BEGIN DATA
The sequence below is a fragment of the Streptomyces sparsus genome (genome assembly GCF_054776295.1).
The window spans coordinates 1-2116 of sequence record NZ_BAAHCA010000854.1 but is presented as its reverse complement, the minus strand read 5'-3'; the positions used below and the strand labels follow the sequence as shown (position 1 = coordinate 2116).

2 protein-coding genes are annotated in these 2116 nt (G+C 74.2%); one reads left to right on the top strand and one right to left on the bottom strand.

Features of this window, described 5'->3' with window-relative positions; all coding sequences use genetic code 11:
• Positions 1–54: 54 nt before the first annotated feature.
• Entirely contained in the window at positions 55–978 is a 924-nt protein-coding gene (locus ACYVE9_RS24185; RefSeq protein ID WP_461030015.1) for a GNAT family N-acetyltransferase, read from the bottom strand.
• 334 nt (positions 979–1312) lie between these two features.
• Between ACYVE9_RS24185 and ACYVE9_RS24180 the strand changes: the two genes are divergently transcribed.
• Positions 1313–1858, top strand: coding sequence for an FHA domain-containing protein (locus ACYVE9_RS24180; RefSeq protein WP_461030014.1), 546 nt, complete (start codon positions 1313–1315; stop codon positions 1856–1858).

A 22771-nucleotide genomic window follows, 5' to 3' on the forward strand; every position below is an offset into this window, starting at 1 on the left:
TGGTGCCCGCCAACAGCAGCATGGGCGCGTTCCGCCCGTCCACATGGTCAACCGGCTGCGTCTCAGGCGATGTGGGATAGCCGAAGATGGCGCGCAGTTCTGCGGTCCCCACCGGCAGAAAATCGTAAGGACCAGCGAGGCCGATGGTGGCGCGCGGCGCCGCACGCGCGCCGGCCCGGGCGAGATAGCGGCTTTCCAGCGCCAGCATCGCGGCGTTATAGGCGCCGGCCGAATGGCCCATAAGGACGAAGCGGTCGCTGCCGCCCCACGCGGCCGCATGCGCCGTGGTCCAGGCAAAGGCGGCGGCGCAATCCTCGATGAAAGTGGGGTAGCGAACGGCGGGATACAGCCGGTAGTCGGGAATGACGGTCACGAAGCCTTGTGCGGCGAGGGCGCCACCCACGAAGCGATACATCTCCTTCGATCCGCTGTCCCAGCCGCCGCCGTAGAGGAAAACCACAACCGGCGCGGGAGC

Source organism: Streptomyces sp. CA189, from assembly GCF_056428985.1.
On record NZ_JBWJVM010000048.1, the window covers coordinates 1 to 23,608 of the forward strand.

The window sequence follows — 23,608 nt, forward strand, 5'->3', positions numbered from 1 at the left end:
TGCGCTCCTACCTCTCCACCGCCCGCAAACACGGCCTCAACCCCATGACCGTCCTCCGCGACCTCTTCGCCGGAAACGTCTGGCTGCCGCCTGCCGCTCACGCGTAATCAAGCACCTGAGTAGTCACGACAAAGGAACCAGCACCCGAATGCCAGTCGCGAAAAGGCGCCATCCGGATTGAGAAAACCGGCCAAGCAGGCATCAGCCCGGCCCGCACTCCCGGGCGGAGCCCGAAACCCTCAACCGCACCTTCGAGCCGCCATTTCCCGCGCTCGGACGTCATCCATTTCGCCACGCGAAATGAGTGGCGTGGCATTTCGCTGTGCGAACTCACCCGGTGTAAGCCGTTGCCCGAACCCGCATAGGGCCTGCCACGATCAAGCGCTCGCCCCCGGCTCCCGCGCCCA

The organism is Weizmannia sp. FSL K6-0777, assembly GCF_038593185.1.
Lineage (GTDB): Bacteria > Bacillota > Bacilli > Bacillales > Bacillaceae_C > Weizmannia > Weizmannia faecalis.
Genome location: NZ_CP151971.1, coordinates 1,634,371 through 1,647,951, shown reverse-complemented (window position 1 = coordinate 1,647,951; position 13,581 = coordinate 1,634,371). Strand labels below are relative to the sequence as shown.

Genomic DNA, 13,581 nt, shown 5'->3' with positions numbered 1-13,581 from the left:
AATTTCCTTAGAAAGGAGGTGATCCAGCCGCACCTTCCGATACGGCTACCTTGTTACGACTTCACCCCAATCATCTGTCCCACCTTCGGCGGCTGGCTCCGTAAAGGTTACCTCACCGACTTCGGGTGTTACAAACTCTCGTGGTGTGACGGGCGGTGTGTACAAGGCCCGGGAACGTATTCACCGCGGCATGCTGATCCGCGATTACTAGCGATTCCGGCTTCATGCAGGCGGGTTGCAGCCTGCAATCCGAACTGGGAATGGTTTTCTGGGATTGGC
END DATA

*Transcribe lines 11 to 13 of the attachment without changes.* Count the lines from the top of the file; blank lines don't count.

TGGTGCCCGCCAACAGCAGCATGGGCGCGTTCCGCCCGTCCACATGGTCAACCGGCTGCGTCTCAGGCGATGTGGGATAGCCGAAGATGGCGCGCAGTTCTGCGGTCCCCACCGGCAGAAAATCGTAAGGACCAGCGAGGCCGATGGTGGCGCGCGGCGCCGCACGCGCGCCGGCCCGGGCGAGATAGCGGCTTTCCAGCGCCAGCATCGCGGCGTTATAGGCGCCGGCCGAATGGCCCATAAGGACGAAGCGGTCGCTGCCGCCCCACGCGGCCGCATGCGCCGTGGTCCAGGCAAAGGCGGCGGCGCAATCCTCGATGAAAGTGGGGTAGCGAACGGCGGGATACAGCCGGTAGTCGGGAATGACGGTCACGAAGCCTTGTGCGGCGAGGGCGCCACCCACGAAGCGATACATCTCCTTCGATCCGCTGTCCCAGCCGCCGCCGTAGAGGAAAACCACAACCGGCGCGGGAGC

Source organism: Streptomyces sp. CA189, from assembly GCF_056428985.1.
On record NZ_JBWJVM010000048.1, the window covers coordinates 1 to 23,608 of the forward strand.